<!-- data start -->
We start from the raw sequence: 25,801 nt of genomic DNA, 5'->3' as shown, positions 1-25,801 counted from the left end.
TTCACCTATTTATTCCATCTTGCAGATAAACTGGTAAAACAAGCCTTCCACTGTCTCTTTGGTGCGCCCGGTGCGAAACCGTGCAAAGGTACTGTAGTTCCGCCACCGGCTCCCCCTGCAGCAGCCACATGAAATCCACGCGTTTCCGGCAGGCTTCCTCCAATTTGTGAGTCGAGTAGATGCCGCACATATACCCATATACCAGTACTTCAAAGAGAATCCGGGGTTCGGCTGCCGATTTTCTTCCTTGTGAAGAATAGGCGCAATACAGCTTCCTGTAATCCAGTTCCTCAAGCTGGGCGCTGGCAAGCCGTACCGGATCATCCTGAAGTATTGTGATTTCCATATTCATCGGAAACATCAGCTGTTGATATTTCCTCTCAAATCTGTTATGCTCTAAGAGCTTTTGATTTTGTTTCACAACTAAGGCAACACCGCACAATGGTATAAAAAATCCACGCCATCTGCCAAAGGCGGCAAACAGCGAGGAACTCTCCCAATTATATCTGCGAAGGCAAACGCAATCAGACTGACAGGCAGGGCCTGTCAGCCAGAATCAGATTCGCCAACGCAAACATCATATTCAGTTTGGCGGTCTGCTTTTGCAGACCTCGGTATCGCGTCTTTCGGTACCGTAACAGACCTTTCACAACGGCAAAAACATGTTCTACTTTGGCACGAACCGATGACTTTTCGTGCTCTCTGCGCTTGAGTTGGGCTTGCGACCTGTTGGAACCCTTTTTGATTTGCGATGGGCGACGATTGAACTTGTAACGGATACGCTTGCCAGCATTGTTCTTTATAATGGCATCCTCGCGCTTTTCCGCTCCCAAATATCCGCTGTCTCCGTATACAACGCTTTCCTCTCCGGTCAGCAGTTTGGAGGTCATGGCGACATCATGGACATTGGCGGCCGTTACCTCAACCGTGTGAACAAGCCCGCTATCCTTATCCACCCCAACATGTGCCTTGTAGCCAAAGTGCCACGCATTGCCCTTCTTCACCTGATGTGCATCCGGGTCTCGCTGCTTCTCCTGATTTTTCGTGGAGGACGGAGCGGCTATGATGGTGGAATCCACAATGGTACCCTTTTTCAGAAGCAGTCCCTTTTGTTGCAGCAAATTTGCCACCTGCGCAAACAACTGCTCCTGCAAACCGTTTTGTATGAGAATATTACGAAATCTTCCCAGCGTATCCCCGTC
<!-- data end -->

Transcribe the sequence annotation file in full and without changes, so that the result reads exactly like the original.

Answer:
We start from the raw sequence: 25,801 nt of genomic DNA, 5'->3' as shown, positions 1-25,801 counted from the left end.
TTCACCTATTTATTCCATCTTGCAGATAAACTGGTAAAACAAGCCTTCCACTGTCTCTTTGGTGCGCCCGGTGCGAAACCGTGCAAAGGTACTGTAGTTCCGCCACCGGCTCCCCCTGCAGCAGCCACATGAAATCCACGCGTTTCCGGCAGGCTTCCTCCAATTTGTGAGTCGAGTAGATGCCGCACATATACCCATATACCAGTACTTCAAAGAGAATCCGGGGTTCGGCTGCCGATTTTCTTCCTTGTGAAGAATAGGCGCAATACAGCTTCCTGTAATCCAGTTCCTCAAGCTGGGCGCTGGCAAGCCGTACCGGATCATCCTGAAGTATTGTGATTTCCATATTCATCGGAAACATCAGCTGTTGATATTTCCTCTCAAATCTGTTATGCTCTAAGAGCTTTTGATTTTGTTTCACAACTAAGGCAACACCGCACAATGGTATAAAAAATCCACGCCATCTGCCAAAGGCGGCAAACAGCGAGGAACTCTCCCAATTATATCTGCGAAGGCAAACGCAATCAGACTGACAGGCAGGGCCTGTCAGCCAGAATCAGATTCGCCAACGCAAACATCATATTCAGTTTGGCGGTCTGCTTTTGCAGACCTCGGTATCGCGTCTTTCGGTACCGTAACAGACCTTTCACAACGGCAAAAACATGTTCTACTTTGGCACGAACCGATGACTTTTCGTGCTCTCTGCGCTTGAGTTGGGCTTGCGACCTGTTGGAACCCTTTTTGATTTGCGATGGGCGACGATTGAACTTGTAACGGATACGCTTGCCAGCATTGTTCTTTATAATGGCATCCTCGCGCTTTTCCGCTCCCAAATATCCGCTGTCTCCGTATACAACGCTTTCCTCTCCGGTCAGCAGTTTGGAGGTCATGGCGACATCATGGACATTGGCGGCCGTTACCTCAACCGTGTGAACAAGCCCGCTATCCTTATCCACCCCAACATGTGCCTTGTAGCCAAAGTGCCACGCATTGCCCTTCTTCACCTGATGTGCATCCGGGTCTCGCTGCTTCTCCTGATTTTTCGTGGAGGACGGAGCGGCTATGATGGTGGAATCCACAATGGTACCCTTTTTCAGAAGCAGTCCCTTTTGTTGCAGCAAATTTGCCACCTGCGCAAACAACTGCTCCTGCAAACCGTTTTGTATGAGAATATTACGAAATCTTCCCAGCGTATCCCCGTC